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U.S. Ambassador to China leaving post early, will campaign for Trump

U.S. Ambassador to China Terry Branstad announced on Monday that he will retire from his position and return to the United States by early October. The move came as a surprise to many but not necessarily to those who know Branstad best.

The former six-term governor of Iowa is a force to be reckoned with on the campaign trail and has never personally lost an election. Branstad’s son Eric serves as Trump’s Iowa state chair and had previously said his father was unlikely to serve another term as ambassador.

Trump hinted that Branstad was returning to hit the campaign trail during a call with Iowa Sen. Joni Ernst (R) that was posted to Twitter on Saturday.

“You know Eric’s father is coming home from China because he wants to campaign,” Trump said. “We’ve got a real team. We ride together.”

Sources close to Trump say the president believes that the ambassador is the best person to speak on China during the campaign and still has a wealth of support amongst Midwesterners.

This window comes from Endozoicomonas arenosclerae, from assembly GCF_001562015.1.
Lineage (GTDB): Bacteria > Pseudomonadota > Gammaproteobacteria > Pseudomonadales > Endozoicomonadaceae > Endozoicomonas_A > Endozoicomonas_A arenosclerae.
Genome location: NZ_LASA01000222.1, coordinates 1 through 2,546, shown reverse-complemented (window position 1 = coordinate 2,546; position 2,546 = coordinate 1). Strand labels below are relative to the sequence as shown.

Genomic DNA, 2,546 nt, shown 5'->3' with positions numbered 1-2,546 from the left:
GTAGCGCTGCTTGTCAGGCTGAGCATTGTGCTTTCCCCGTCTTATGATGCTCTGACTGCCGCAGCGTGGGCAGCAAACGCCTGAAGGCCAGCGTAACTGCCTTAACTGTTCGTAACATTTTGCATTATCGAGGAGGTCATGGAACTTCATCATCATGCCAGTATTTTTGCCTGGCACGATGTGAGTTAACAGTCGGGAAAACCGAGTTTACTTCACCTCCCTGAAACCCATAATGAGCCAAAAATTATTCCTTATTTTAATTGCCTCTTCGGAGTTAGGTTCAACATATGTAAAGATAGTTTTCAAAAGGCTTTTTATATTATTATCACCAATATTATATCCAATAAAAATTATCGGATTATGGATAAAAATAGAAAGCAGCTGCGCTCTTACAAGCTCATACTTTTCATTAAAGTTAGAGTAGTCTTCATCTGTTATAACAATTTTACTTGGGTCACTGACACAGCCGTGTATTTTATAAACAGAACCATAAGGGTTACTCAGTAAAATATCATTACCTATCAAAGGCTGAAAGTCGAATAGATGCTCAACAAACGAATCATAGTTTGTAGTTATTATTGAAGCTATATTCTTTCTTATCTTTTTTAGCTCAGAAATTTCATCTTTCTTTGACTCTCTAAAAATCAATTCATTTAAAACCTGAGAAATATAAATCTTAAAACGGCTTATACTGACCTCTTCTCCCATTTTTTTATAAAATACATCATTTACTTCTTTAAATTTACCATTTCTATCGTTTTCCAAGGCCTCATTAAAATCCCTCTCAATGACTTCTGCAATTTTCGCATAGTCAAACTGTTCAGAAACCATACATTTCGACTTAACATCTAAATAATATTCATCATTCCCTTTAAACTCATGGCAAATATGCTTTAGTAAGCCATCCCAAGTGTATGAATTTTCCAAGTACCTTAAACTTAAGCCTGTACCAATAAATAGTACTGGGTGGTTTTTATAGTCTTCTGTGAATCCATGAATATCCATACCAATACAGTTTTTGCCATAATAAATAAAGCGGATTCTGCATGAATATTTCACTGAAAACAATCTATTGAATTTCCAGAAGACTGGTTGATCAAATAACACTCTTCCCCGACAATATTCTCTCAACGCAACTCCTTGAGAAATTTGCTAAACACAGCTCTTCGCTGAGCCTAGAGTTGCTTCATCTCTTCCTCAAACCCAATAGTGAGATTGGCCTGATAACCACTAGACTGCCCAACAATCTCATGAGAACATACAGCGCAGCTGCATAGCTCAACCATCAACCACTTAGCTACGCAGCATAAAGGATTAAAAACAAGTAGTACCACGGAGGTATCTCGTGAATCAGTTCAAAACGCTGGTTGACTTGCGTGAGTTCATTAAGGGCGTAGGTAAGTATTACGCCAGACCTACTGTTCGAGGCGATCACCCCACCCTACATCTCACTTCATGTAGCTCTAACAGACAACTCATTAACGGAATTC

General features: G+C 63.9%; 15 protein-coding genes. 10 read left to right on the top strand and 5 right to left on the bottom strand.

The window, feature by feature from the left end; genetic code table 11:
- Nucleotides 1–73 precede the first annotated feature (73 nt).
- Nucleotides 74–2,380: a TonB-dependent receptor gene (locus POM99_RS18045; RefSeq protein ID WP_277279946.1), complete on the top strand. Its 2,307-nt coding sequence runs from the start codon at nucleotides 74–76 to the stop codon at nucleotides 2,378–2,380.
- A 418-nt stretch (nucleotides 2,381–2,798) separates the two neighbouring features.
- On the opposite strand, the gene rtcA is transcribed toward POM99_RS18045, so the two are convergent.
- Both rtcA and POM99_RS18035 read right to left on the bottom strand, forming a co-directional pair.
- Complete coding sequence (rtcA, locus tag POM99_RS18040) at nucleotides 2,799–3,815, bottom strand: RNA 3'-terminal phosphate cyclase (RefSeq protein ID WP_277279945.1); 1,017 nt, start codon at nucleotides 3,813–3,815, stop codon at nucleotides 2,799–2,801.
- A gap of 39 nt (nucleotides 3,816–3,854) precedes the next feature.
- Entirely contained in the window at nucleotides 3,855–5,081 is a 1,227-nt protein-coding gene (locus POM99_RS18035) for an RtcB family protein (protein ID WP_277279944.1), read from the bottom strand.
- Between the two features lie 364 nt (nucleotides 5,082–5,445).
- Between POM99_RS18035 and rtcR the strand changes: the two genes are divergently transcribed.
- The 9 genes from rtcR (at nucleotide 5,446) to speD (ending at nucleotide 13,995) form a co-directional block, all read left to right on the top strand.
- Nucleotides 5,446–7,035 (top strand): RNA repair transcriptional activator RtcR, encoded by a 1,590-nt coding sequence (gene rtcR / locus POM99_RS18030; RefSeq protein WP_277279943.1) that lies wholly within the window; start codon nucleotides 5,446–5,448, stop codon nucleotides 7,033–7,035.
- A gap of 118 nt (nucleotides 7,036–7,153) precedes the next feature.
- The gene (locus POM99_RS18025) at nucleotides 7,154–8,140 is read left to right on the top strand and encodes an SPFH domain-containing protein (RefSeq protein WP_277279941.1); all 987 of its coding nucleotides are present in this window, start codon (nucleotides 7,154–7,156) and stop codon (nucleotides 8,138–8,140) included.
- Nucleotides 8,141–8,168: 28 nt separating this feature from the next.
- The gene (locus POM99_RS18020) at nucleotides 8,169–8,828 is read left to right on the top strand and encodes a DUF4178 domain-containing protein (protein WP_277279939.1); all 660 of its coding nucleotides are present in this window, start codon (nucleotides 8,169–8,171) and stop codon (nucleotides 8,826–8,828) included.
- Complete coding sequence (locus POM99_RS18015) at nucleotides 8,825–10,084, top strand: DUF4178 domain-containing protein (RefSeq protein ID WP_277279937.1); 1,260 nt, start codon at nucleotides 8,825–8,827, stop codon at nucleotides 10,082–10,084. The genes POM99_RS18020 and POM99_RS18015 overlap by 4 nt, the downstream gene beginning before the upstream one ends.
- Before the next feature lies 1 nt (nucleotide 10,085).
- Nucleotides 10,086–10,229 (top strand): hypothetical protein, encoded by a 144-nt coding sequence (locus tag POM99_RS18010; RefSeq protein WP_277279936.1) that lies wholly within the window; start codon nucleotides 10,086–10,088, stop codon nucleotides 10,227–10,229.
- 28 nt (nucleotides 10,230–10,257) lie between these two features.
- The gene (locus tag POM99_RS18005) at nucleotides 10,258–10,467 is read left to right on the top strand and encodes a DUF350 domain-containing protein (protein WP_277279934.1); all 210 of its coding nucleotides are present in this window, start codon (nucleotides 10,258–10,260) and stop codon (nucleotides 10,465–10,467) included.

Secretary of State Mike Pompeo praised Branstad for his service overseas.

“I thank Ambassador Terry Branstad for his more than three years of service to the American people as U.S. Ambassador to the People’s Republic of China,” Pompeo tweeted. “Ambassador Branstad has contributed to rebalancing U.S.-China relations so that it is results-oriented, reciprocal, and fair. This will have lasting, positive effects on U.S. foreign policy in the Asia-Pacific for decades to come.”

Branstad was appointed by Trump and arrived in Beijing in June 2017. He has a long relationship with Chinese President Xi Jinping who was part of a delegation to Iowa back in 1985 where he first met then Governor Branstad. Xi made a point to stop in Iowa again in 2012 as vice president where he told Iowans they were dear friends.

“You were the first group of Americans I came into contact with,” Xi said. “To me, you are America.”

Iowa Gov. Kim Reynolds (R) took over when Branstad resigned to become U.S. Ambassador to China. She had served as his Lt. Governor and also played a key role in developing trade relationships with China. Reynold’s said that Branstad represented America during one of the most challenging times for diplomacy.

“As Ambassador to China, Terry used his work ethic, dedication, love for Iowa ag, and his long-time friendship with the Chinese people to represent us during some of the most challenging times for trade and diplomacy. Grateful for his service and proud to welcome him back home,” Reynolds tweeted.

Branstad’s term runs through January and no successor was immediately announced.

PHOTO: AP Photo/Ng Han Guan, File

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